My Big, Fat First Trip Abroad
My experiences speaking a second language, flying by on the seat of my pants, and not caring what my fellow travelers think.
I stepped onto the tarmac at the Casablanca airport and into a cloud of mosquitos. I was on my way to Dakar, Senegal, to study French for a month, and the previous 30 hours had been spent alternately in planes, trains and on benches, and stealing naps when possible. With my stuffed-to-the-seams backpack slung over my shoulder, clutching my passport and visa papers, and stinking of airline food, my fellow passengers and I were directed onto a crowded bus. There was nowhere else to go, and I don’t speak Arabic, so I didn’t ask the destination and boarded. I kept my fingers crossed, hoping we were headed somewhere that had someone who spoke English or French and knew where my next gate was. Upon getting off the bus and following the crowd inside like a sheep in a herd, I sighed with relief when I saw translated signs that read, “CUSTOMS AND TRANSFERS.”
Before this trip, I’d never left the country. My parents love taking trips, but we’d never left the continental United States. Our vacations were confined to where our minivan could take us; usually ending up lakeside, playing cards, and sitting on the bumper of our rented pop-up camper. On the converse, this trip was quickly thrown together; a last-chance shot at traveling before I graduated and the full weight of my student loans were dropped on my back. My visa was submitted an hour before the deadline. My passport was expedited. My suitcases were borrowed.
The months leading up to my departure were exciting. But the few hours before I boarded my flight were terrifying. It was happening too fast and my bag was too heavy. I might have forgotten something. Why didn’t I book a hotel yet, or much less, figure out how to get into the city from the airport? I arrived at my gate two hours early, wracked with anxiety—every few minutes my hands disappeared into my bag to feel for my passport, visa papers, and traveler’s checks.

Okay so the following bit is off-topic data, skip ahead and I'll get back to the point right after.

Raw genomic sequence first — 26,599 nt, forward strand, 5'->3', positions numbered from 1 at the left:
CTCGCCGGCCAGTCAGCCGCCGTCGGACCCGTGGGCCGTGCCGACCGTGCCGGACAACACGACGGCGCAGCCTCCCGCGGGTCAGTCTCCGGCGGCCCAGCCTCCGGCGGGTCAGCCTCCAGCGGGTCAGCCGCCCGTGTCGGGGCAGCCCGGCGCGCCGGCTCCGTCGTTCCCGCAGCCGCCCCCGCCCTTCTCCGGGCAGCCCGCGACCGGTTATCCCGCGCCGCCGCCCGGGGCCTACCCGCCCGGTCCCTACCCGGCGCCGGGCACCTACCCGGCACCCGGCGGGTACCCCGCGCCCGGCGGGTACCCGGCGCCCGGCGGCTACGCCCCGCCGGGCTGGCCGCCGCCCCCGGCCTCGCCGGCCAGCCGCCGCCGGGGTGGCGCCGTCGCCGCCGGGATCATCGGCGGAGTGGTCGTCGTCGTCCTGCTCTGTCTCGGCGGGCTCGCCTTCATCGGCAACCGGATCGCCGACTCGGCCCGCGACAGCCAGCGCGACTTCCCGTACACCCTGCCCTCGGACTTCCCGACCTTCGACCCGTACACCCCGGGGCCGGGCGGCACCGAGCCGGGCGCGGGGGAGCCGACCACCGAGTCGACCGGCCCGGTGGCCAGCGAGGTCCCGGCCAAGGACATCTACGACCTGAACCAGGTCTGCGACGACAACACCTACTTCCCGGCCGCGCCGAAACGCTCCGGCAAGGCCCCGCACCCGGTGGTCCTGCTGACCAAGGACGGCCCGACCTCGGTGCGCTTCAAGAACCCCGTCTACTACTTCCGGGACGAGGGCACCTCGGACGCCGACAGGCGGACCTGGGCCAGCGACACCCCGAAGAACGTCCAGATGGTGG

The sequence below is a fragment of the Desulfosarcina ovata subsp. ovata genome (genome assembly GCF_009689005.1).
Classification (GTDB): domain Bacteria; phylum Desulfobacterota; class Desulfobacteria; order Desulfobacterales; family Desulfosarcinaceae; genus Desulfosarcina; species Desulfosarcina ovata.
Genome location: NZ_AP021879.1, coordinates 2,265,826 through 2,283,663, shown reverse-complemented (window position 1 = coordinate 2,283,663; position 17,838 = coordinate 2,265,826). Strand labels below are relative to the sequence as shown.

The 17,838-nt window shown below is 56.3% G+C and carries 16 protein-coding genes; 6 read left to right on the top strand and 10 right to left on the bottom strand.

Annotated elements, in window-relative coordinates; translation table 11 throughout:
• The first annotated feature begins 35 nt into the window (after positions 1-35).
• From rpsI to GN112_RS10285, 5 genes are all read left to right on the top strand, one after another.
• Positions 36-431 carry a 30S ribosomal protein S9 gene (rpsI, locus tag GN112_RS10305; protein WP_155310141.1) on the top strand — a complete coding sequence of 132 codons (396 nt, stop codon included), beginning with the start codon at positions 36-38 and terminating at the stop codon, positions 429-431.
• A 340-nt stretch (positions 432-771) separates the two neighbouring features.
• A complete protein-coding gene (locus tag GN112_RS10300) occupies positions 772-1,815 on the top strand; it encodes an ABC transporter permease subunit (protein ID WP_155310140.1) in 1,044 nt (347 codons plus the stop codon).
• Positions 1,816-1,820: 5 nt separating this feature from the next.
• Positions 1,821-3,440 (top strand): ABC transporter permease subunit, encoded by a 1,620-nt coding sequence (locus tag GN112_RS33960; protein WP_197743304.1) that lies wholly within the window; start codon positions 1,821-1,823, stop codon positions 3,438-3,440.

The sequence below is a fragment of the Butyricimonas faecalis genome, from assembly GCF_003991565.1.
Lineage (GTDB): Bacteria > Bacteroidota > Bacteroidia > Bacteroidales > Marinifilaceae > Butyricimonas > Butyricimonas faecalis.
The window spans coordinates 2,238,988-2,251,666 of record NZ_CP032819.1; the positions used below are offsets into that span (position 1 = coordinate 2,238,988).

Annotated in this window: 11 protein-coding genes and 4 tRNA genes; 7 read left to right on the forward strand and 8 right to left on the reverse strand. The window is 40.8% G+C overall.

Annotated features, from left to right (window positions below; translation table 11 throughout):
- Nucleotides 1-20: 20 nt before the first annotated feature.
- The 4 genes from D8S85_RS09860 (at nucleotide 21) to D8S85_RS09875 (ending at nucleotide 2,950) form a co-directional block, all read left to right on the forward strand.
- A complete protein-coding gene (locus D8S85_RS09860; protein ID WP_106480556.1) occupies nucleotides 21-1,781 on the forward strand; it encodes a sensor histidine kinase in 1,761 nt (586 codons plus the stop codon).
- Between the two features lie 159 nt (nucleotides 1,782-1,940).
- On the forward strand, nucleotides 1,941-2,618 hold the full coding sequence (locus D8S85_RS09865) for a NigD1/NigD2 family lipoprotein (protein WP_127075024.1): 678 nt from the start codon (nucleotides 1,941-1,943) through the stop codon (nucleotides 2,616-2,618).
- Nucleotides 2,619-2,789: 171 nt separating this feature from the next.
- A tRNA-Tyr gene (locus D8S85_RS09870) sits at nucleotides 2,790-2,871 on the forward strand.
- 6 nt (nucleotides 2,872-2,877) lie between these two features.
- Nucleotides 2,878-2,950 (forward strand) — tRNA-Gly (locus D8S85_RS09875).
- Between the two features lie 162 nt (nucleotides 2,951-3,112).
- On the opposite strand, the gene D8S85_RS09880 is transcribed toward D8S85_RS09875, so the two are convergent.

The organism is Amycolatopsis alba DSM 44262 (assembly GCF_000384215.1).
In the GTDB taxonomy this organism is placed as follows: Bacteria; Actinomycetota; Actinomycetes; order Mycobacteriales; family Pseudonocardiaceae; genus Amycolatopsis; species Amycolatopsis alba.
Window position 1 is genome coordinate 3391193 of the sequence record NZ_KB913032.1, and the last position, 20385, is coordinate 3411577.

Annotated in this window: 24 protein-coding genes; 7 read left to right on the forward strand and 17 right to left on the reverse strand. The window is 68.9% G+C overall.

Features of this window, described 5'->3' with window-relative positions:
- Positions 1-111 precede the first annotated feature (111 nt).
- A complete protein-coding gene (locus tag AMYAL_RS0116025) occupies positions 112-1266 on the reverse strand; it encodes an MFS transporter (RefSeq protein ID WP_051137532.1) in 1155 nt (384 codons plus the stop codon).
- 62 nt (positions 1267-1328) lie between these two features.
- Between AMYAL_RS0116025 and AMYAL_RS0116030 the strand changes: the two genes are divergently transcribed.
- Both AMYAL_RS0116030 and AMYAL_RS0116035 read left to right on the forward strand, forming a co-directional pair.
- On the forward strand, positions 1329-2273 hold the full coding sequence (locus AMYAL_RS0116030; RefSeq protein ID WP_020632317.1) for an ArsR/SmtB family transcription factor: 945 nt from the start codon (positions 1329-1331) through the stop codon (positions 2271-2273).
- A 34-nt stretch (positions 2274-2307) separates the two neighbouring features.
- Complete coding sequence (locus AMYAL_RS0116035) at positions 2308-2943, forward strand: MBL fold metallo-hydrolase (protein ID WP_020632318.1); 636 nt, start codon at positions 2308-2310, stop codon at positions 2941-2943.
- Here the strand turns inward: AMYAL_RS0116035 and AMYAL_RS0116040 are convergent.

I couldn’t stop envisioning what I would do once I landed. I hadn’t spoken a word of French in months. Even at its best, my French was mediocre, choppy, and only spoken out loud in the safety of one-on-one speaking exams in the professor’s office. How was I supposed to use it to navigate cities I’d never been to? What was I thinking? What if I get off the plane and everything is in Arabic and I can’t find my connecting flight? Oh my god. I am going to miss my flight and be stuck in a Moroccan airport for a month. My mind was spinning faster than the airplane turbines.
I was seated by the aisle—thank god—next to a woman scolding her two small boys in French—shit. After forcing my oversized “personal item” under the seat, I took a Dramamine and mentally prepared for a long flight. As we took off, I listened to the boys talk and tried to understand what they were saying.
The flight attendant asked us what we’d like to drink, and was received with a blank stare from the woman next to me until she held up several options to her. The woman attempted to control her sons, and enunciated, “Trois jus d’oranges.”
Three orange juices, I mentally translated. Alright. Not too bad.
“Would you like ice?” the flight attendant asked my seatmate with no response. “Ma’am? Do you want ICE?”
Est-ce que vous voulez la glace? I mentally translated and willed the woman to understand. No luck. She continued to stare blankly at the flight attendant.
My heart thumping and forehead sweating, I spoke the first French words that escaped my mouth in over a year; “La glace?” The woman nodded to me and turned back to her boys, my personal triumph nothing but an insignificant moment in her life.
From that moment on, each time I encountered a barrier I faced it head-on. Not because I miraculously and spontaneously improved my French language skills, but because I was filled with the ironic confidence of knowing that no one else cared as much as I did.
Over the course of the trip, I told off catcallers in Paris; apologized to the woman whose foot I stepped on while getting on the train [pardon!]; argued with a Senegalese taxi driver who had promised a ride for 1000 CFA and tried to charge us 3000 CFA; pushed back on the rude Moroccan men who decided to bypass my spot in line; navigated the 40 miles into Paris on the metro system; and explained a bad reaction to malaria medication to a francophone doctor in Senegal after vomiting in the street a mere 10 hours after my arrival.
In these moments, when I was alone, I had no choice but to go forward. I had to use my rudimentary French to ask the intimidating airport workers how the metro works. I had to pay the extra fee at the visa pick-up booth in the Dakar airport that the website definitely didn’t mention. There’s no other choice, because an “I chickened out and changed my mind” return service flight back to America does not exist. I marched up to the customs lady that had just yelled at the person before me in Wolof, and unabashedly asked “Quoi??” when I didn’t understand what she said. She glared, and I smiled and confidently asked her to repeat herself. And she had to, because my fearless ass was holding up the line.